Rice paper festival opens in Tay Ninh
Update: Dec 24, 2018
The southern province of Tay Ninh is hosting a festival highlighting the local specialty - banh trang phoi suong (rice paper exposed to the fog), which has been recognised as part of the National Intangible Heritage, with the aim to promote traditional food and handicrafts.

The event taking place from December 20-25 features 34 stalls offering the locally-made banh trang (rice paper for wrapping spring rolls), and tourists will have the chance to experience the various stages of making rice paper, from grinding the rice to baking it and drying it at night.
Various local dishes are also on offer including vegetarian food, beef, shrimp and wild vegetables.
The event also features exhibitions of traditional handicraft products from nearby areas, and is expected to receive up to 100,000 visitors.


Banh trang phoi suong (rice paper exposed to the fog) made in Trang Bang is a special ingredient for various types of spring rolls.
According to locals, exposing the rice paper to the fog is the most important stage to ensure the rice paper is soft and flexible. The stage requires experienced people who know how long to leave the rice paper out for.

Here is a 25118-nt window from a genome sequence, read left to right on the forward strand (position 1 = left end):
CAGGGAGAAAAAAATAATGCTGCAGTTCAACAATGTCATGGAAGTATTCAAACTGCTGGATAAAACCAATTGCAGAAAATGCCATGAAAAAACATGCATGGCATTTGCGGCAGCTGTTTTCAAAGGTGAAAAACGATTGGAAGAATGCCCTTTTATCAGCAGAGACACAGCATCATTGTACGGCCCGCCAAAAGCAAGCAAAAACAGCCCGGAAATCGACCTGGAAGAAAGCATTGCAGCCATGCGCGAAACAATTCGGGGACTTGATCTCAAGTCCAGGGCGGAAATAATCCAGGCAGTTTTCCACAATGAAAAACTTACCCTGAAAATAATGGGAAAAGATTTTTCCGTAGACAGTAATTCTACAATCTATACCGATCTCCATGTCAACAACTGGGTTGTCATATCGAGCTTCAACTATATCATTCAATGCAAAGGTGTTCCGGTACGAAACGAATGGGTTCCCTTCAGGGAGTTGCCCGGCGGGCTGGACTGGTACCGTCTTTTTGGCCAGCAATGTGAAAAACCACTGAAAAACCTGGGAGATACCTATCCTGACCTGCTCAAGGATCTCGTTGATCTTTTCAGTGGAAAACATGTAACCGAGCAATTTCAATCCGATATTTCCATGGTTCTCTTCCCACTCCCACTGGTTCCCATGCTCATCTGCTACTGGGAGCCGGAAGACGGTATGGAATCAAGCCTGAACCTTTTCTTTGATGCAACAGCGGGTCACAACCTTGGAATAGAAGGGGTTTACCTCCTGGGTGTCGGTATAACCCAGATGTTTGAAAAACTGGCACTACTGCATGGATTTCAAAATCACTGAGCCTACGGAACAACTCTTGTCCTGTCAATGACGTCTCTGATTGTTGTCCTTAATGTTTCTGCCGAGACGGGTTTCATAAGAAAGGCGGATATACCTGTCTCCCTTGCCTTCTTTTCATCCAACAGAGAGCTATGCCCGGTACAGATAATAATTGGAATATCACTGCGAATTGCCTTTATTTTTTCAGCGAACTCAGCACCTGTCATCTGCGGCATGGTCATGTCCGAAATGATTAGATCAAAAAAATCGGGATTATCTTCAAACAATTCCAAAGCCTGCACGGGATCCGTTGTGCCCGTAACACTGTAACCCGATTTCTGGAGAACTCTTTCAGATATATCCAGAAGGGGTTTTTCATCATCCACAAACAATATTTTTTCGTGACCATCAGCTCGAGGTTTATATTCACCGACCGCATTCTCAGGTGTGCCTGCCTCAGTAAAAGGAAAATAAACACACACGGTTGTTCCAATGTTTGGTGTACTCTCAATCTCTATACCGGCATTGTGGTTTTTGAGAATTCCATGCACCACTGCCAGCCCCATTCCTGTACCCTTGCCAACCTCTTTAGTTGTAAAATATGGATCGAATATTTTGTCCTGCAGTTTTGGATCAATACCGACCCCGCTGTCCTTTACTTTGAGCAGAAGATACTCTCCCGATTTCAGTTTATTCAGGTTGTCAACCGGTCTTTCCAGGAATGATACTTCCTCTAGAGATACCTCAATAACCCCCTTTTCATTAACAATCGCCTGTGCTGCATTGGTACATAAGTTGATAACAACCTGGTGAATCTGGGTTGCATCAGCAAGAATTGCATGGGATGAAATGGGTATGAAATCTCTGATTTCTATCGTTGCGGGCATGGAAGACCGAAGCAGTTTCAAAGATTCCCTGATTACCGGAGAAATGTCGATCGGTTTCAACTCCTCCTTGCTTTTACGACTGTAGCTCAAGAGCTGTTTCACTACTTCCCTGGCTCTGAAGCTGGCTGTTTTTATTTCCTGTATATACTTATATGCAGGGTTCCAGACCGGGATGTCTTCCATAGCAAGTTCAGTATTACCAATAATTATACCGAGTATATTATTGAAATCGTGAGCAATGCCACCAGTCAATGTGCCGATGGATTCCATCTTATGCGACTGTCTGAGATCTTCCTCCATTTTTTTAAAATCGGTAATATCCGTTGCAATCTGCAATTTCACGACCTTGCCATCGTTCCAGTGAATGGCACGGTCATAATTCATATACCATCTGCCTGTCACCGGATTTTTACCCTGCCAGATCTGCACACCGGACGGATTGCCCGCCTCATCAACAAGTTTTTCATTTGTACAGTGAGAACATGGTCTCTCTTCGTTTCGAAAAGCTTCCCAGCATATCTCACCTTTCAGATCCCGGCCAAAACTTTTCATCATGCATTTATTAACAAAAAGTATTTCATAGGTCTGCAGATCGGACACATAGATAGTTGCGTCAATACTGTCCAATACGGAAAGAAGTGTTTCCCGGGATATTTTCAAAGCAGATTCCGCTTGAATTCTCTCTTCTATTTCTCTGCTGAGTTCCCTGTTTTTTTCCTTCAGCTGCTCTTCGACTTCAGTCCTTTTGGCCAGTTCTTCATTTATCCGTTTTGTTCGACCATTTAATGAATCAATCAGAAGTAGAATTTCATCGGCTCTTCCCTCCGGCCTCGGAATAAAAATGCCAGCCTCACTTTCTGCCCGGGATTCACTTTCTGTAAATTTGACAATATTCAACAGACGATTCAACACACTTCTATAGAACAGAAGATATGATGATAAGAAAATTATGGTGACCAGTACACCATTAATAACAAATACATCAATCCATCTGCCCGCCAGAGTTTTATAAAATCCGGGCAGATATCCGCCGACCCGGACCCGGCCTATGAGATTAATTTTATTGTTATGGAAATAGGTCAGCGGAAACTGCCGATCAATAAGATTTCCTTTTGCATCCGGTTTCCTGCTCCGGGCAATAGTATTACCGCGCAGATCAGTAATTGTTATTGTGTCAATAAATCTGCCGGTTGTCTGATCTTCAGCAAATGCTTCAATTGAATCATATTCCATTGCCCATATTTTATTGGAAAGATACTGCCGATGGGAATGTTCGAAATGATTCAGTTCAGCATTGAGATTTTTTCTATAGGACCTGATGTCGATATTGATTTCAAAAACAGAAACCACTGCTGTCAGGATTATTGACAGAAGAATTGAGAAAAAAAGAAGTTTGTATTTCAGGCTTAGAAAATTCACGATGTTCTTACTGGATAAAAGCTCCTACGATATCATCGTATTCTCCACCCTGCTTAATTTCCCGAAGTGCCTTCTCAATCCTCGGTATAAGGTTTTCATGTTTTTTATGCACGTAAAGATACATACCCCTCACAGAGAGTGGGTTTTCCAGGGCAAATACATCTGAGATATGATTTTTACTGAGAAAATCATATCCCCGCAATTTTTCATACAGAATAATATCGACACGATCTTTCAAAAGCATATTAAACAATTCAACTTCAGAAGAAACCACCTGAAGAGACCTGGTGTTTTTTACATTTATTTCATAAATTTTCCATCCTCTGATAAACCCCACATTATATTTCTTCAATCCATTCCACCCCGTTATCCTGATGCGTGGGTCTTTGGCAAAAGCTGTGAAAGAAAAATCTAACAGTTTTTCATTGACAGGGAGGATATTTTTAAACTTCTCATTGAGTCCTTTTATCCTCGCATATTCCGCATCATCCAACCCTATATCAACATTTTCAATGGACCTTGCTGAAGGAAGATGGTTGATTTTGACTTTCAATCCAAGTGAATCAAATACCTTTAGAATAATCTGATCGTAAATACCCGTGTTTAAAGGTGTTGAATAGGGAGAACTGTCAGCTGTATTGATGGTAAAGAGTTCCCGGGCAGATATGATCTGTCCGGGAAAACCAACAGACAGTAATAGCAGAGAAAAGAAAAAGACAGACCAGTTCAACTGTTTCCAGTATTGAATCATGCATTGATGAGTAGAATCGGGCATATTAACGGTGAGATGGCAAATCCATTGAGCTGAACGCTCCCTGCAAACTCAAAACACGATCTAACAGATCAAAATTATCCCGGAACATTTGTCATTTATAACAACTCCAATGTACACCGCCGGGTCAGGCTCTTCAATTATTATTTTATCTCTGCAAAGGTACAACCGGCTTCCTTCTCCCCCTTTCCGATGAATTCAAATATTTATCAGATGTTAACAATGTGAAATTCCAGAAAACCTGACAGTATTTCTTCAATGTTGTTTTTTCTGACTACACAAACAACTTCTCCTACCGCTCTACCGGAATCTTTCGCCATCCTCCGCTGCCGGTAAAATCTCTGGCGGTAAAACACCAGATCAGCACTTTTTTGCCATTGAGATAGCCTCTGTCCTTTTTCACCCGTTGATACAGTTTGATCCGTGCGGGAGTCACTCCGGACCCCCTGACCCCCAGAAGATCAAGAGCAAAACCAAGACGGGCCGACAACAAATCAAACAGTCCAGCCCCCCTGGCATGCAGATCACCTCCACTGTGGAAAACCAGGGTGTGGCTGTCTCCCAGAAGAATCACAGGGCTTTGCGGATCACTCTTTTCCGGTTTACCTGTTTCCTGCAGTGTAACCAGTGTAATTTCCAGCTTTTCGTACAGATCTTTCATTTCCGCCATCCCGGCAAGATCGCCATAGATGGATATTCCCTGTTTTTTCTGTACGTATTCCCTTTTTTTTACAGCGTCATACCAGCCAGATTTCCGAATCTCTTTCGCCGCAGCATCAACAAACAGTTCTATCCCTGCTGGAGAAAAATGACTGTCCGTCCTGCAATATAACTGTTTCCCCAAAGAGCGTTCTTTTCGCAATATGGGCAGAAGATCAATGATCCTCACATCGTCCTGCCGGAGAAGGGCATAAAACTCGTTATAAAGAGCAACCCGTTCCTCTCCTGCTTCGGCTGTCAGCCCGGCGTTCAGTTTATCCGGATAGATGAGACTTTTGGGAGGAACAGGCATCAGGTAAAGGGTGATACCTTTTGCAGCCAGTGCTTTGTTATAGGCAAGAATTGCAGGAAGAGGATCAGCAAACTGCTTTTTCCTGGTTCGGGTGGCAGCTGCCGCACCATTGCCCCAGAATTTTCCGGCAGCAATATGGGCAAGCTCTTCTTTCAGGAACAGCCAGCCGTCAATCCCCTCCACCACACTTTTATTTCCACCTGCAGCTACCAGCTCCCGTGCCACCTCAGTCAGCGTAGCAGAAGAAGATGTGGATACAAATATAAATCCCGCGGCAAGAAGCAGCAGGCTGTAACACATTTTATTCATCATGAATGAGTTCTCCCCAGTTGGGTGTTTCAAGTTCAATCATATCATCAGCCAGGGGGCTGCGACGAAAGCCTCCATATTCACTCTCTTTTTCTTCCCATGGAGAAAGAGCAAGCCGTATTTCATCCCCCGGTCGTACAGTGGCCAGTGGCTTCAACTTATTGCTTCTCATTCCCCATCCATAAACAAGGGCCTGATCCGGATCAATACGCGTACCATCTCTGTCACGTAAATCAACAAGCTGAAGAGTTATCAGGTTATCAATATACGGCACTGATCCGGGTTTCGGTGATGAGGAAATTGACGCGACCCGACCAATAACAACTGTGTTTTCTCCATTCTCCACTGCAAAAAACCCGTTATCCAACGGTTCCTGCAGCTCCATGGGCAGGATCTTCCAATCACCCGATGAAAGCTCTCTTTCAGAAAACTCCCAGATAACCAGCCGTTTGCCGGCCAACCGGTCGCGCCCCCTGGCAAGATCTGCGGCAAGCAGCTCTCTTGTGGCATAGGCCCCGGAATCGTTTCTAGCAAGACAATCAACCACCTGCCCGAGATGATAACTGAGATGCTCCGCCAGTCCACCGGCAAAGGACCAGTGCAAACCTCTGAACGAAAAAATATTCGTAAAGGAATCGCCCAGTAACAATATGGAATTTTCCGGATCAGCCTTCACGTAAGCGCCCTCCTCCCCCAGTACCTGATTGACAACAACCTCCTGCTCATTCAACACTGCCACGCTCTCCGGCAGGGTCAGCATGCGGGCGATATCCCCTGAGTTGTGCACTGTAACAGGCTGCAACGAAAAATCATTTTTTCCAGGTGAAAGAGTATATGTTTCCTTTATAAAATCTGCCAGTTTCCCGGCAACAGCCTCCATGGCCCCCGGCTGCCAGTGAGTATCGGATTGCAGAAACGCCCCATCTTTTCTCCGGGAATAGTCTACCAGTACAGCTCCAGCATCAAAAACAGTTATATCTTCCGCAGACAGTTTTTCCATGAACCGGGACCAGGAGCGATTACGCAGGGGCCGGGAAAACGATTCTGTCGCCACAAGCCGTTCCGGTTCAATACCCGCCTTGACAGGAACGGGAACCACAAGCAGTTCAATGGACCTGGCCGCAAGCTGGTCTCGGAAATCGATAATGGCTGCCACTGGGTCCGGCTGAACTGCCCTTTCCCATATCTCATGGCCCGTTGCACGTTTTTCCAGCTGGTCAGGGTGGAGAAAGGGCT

Dating back to the 13th century, the round rice paper in Trang Bang has a slightly salty flavour. Rice is soaked for 4-6 hours before being ground in water. The mixture is then filtered to remove hard substances. Some salt is added to keep it fresh in all kinds of weather. A big saucepan with water is brought to the boil, and cooks make the rice paper steamed on a cloth over the saucepan.  The rice paper is then dried under the sun for two days. Then it is baked for a short time before being put outside under fog. The fog is absorbed by the paper, making it soft and flexible. 
The technique makes Trang Bang rice paper stand out from other localities across the country.